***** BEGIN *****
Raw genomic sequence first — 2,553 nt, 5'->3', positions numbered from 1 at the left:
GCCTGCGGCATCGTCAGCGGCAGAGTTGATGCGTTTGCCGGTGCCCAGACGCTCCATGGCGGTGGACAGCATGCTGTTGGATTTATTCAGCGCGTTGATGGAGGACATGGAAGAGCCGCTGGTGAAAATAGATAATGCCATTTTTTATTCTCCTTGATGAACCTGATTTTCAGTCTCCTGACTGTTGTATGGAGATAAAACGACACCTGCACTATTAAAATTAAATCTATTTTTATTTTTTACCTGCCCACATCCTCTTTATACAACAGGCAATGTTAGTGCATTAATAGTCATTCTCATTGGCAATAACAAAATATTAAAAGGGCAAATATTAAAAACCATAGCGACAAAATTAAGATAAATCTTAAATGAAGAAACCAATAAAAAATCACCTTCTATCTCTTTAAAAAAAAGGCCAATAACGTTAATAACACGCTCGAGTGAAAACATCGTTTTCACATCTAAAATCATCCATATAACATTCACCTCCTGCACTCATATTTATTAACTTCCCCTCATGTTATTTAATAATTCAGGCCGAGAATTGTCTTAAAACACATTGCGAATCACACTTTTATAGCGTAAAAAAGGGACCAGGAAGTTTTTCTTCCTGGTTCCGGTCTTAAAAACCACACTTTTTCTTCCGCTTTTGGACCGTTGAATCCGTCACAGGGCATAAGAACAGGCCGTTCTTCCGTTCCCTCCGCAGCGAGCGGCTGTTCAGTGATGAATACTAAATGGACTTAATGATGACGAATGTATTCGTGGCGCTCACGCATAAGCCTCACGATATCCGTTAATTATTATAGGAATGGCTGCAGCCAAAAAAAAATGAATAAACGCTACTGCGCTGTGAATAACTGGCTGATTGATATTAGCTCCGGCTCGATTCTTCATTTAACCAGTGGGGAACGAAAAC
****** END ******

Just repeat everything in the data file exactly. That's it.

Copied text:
Raw genomic sequence first — 2,553 nt, 5'->3', positions numbered from 1 at the left:
GCCTGCGGCATCGTCAGCGGCAGAGTTGATGCGTTTGCCGGTGCCCAGACGCTCCATGGCGGTGGACAGCATGCTGTTGGATTTATTCAGCGCGTTGATGGAGGACATGGAAGAGCCGCTGGTGAAAATAGATAATGCCATTTTTTATTCTCCTTGATGAACCTGATTTTCAGTCTCCTGACTGTTGTATGGAGATAAAACGACACCTGCACTATTAAAATTAAATCTATTTTTATTTTTTACCTGCCCACATCCTCTTTATACAACAGGCAATGTTAGTGCATTAATAGTCATTCTCATTGGCAATAACAAAATATTAAAAGGGCAAATATTAAAAACCATAGCGACAAAATTAAGATAAATCTTAAATGAAGAAACCAATAAAAAATCACCTTCTATCTCTTTAAAAAAAAGGCCAATAACGTTAATAACACGCTCGAGTGAAAACATCGTTTTCACATCTAAAATCATCCATATAACATTCACCTCCTGCACTCATATTTATTAACTTCCCCTCATGTTATTTAATAATTCAGGCCGAGAATTGTCTTAAAACACATTGCGAATCACACTTTTATAGCGTAAAAAAGGGACCAGGAAGTTTTTCTTCCTGGTTCCGGTCTTAAAAACCACACTTTTTCTTCCGCTTTTGGACCGTTGAATCCGTCACAGGGCATAAGAACAGGCCGTTCTTCCGTTCCCTCCGCAGCGAGCGGCTGTTCAGTGATGAATACTAAATGGACTTAATGATGACGAATGTATTCGTGGCGCTCACGCATAAGCCTCACGATATCCGTTAATTATTATAGGAATGGCTGCAGCCAAAAAAAAATGAATAAACGCTACTGCGCTGTGAATAACTGGCTGATTGATATTAGCTCCGGCTCGATTCTTCATTTAACCAGTGGGGAACGAAAAC